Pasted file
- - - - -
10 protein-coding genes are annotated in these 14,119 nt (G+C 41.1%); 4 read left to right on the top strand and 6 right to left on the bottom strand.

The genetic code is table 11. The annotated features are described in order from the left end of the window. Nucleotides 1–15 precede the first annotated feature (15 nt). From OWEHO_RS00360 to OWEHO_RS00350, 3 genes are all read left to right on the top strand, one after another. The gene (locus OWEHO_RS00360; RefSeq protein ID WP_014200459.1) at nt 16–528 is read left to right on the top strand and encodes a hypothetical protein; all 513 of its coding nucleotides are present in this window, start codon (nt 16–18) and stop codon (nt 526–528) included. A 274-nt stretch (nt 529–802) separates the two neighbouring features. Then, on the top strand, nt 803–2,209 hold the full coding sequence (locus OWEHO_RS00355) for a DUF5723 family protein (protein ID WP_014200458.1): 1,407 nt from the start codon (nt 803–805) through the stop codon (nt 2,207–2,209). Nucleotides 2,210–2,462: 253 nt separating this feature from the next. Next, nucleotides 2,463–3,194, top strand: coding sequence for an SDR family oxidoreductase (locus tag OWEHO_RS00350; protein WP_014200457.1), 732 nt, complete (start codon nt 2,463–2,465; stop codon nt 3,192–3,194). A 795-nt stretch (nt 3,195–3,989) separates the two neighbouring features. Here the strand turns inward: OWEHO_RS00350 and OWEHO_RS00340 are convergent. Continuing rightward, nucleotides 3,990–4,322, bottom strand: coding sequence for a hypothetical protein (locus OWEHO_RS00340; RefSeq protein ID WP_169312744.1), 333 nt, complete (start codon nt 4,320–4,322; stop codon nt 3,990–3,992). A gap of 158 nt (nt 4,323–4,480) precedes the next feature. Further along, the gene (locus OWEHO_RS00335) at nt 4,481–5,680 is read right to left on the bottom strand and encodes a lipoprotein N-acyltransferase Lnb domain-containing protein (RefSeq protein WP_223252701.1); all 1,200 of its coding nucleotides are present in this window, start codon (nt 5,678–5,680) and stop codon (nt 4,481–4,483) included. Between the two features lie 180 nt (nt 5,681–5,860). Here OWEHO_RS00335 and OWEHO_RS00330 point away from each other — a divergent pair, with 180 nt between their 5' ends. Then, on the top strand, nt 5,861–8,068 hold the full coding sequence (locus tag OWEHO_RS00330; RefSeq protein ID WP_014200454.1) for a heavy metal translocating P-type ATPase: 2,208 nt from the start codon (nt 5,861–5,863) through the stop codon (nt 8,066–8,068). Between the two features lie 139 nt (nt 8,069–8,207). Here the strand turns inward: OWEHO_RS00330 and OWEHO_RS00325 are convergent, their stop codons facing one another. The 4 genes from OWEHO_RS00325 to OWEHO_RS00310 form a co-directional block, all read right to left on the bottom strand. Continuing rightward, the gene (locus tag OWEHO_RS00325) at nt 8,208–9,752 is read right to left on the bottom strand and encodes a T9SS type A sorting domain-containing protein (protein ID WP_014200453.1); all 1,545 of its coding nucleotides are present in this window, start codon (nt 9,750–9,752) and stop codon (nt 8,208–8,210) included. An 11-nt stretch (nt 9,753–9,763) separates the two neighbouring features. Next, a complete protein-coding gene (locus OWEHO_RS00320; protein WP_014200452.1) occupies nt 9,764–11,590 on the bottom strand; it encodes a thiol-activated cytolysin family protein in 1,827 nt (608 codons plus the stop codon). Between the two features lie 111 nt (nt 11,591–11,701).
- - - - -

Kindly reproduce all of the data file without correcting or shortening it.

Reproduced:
10 protein-coding genes are annotated in these 14,119 nt (G+C 41.1%); 4 read left to right on the top strand and 6 right to left on the bottom strand.

The genetic code is table 11. The annotated features are described in order from the left end of the window. Nucleotides 1–15 precede the first annotated feature (15 nt). From OWEHO_RS00360 to OWEHO_RS00350, 3 genes are all read left to right on the top strand, one after another. The gene (locus OWEHO_RS00360; RefSeq protein ID WP_014200459.1) at nt 16–528 is read left to right on the top strand and encodes a hypothetical protein; all 513 of its coding nucleotides are present in this window, start codon (nt 16–18) and stop codon (nt 526–528) included. A 274-nt stretch (nt 529–802) separates the two neighbouring features. Then, on the top strand, nt 803–2,209 hold the full coding sequence (locus OWEHO_RS00355) for a DUF5723 family protein (protein ID WP_014200458.1): 1,407 nt from the start codon (nt 803–805) through the stop codon (nt 2,207–2,209). Nucleotides 2,210–2,462: 253 nt separating this feature from the next. Next, nucleotides 2,463–3,194, top strand: coding sequence for an SDR family oxidoreductase (locus tag OWEHO_RS00350; protein WP_014200457.1), 732 nt, complete (start codon nt 2,463–2,465; stop codon nt 3,192–3,194). A 795-nt stretch (nt 3,195–3,989) separates the two neighbouring features. Here the strand turns inward: OWEHO_RS00350 and OWEHO_RS00340 are convergent. Continuing rightward, nucleotides 3,990–4,322, bottom strand: coding sequence for a hypothetical protein (locus OWEHO_RS00340; RefSeq protein ID WP_169312744.1), 333 nt, complete (start codon nt 4,320–4,322; stop codon nt 3,990–3,992). A gap of 158 nt (nt 4,323–4,480) precedes the next feature. Further along, the gene (locus OWEHO_RS00335) at nt 4,481–5,680 is read right to left on the bottom strand and encodes a lipoprotein N-acyltransferase Lnb domain-containing protein (RefSeq protein WP_223252701.1); all 1,200 of its coding nucleotides are present in this window, start codon (nt 5,678–5,680) and stop codon (nt 4,481–4,483) included. Between the two features lie 180 nt (nt 5,681–5,860). Here OWEHO_RS00335 and OWEHO_RS00330 point away from each other — a divergent pair, with 180 nt between their 5' ends. Then, on the top strand, nt 5,861–8,068 hold the full coding sequence (locus tag OWEHO_RS00330; RefSeq protein ID WP_014200454.1) for a heavy metal translocating P-type ATPase: 2,208 nt from the start codon (nt 5,861–5,863) through the stop codon (nt 8,066–8,068). Between the two features lie 139 nt (nt 8,069–8,207). Here the strand turns inward: OWEHO_RS00330 and OWEHO_RS00325 are convergent, their stop codons facing one another. The 4 genes from OWEHO_RS00325 to OWEHO_RS00310 form a co-directional block, all read right to left on the bottom strand. Continuing rightward, the gene (locus tag OWEHO_RS00325) at nt 8,208–9,752 is read right to left on the bottom strand and encodes a T9SS type A sorting domain-containing protein (protein ID WP_014200453.1); all 1,545 of its coding nucleotides are present in this window, start codon (nt 9,750–9,752) and stop codon (nt 8,208–8,210) included. An 11-nt stretch (nt 9,753–9,763) separates the two neighbouring features. Next, a complete protein-coding gene (locus OWEHO_RS00320; protein WP_014200452.1) occupies nt 9,764–11,590 on the bottom strand; it encodes a thiol-activated cytolysin family protein in 1,827 nt (608 codons plus the stop codon). Between the two features lie 111 nt (nt 11,591–11,701).